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Thanks again Justin. Wow, I got lucky! I stopped by my neighbor's shop, he has all the proper tools and he touched up my valve seat over my lunch hour. I even had time to vote. He is an experienced motorcycle machinist and the good news is I do not need a new valve seat. With the touch up, the valve stem height only increased .004". He also offered to skim my cylinder head tomorrow too! All for the price of twelve hoppy and dank bottles of IPA. My kind of trade. He is setting up his shop, mills, lathes etc to only to do work on motorcycles. I will post his information in the coming months once he is ready to go back in to business.
After the head is skimmed I will reassemble the motor and hopefully this will resolve my idle issues. Onwards and upwards...
Hey guys, not to just barge in on the thread but I've been drooling over it for a few days now. An old guy near me has a 76 400f for $500. Missing the seat, bars and header (damn). Anyways it seems like a great bike all around especially for my girlfriend to ride and it's a Honda so it should be a fun time rebuilding, I guess I'm just wondering if there's any dark secrets about these bikes or anything i should know before i get knee deep in Honda parts.
Dave, no worries, these are great bikes, one of Honda's finest. They run like Swiss clocks (once tuned and synched), scream all the way up to 11,000 rpm's and are fast, light and extremely easy to handle. If you (or your GF) are taller or bigger I would consider a Honda 550. Most parts are available from Honda and some of the missing bits are available from David Silver Spares including new 4 into 1 headers. Used seats come up on e-bay often and new seat covers are around $70. Bars are available as is the right hand control. The left hand control is not offered by Honda anymore but you can find new ones from DSS or Japan or buy a used one. No real dark secrets, but make sure the cam chain and tensioners are within factory spec and the carbs are clean and in synch. Also, a stock airbox will make your life easier.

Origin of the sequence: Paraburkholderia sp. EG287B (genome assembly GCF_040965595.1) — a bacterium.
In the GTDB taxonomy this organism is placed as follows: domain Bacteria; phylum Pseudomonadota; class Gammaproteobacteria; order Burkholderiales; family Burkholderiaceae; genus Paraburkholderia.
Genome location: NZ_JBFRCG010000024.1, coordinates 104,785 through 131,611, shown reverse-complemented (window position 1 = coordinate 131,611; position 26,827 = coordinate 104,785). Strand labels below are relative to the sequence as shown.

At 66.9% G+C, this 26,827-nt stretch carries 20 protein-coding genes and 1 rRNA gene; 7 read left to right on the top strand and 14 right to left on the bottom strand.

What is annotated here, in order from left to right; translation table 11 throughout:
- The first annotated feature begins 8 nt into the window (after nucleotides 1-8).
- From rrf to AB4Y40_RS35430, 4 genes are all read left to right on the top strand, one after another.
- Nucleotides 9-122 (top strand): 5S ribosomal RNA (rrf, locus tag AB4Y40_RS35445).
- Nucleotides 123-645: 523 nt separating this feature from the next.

If I did not have a Gold Star to finish I would keep this bike in a instant. It will be difficult to sell this, but since I have found three before this one, another will come along in the future.
PM me your e-mail addy and I will send the original brochures, reviews and other information and links to the parts and service manuals.
Swan, are these the Hondas with the more set back foot controls? I seem to remember reading something (perhaps from you) about one Honda bike with almost rear sets for the first few years of the model run.
Worst CB650 Ever, yup, there were Honda's first production Cafe Racer and the 1975 and 76 models had rearsets. IN 1977 they were changed to be more forward. My bike is one the first 750 CB400f's built and has the early style rearsets.
I nearly finished rebuilding the motor last night. I still need to install the exhaust and carbs and run it tonight. With the valve seat repair and the cylinder head skimmed, compression in #4 is much, much better! I will post results after I ride the bike tonight.
Wow good to hear Swan, I wish I had the $$ to just buy this bike from you. I would fly to your place and just ride it home. I want one since I rode Justins and yours would be like buying a new one. Hope you get top dollar when you do sell her to put towards the goldie.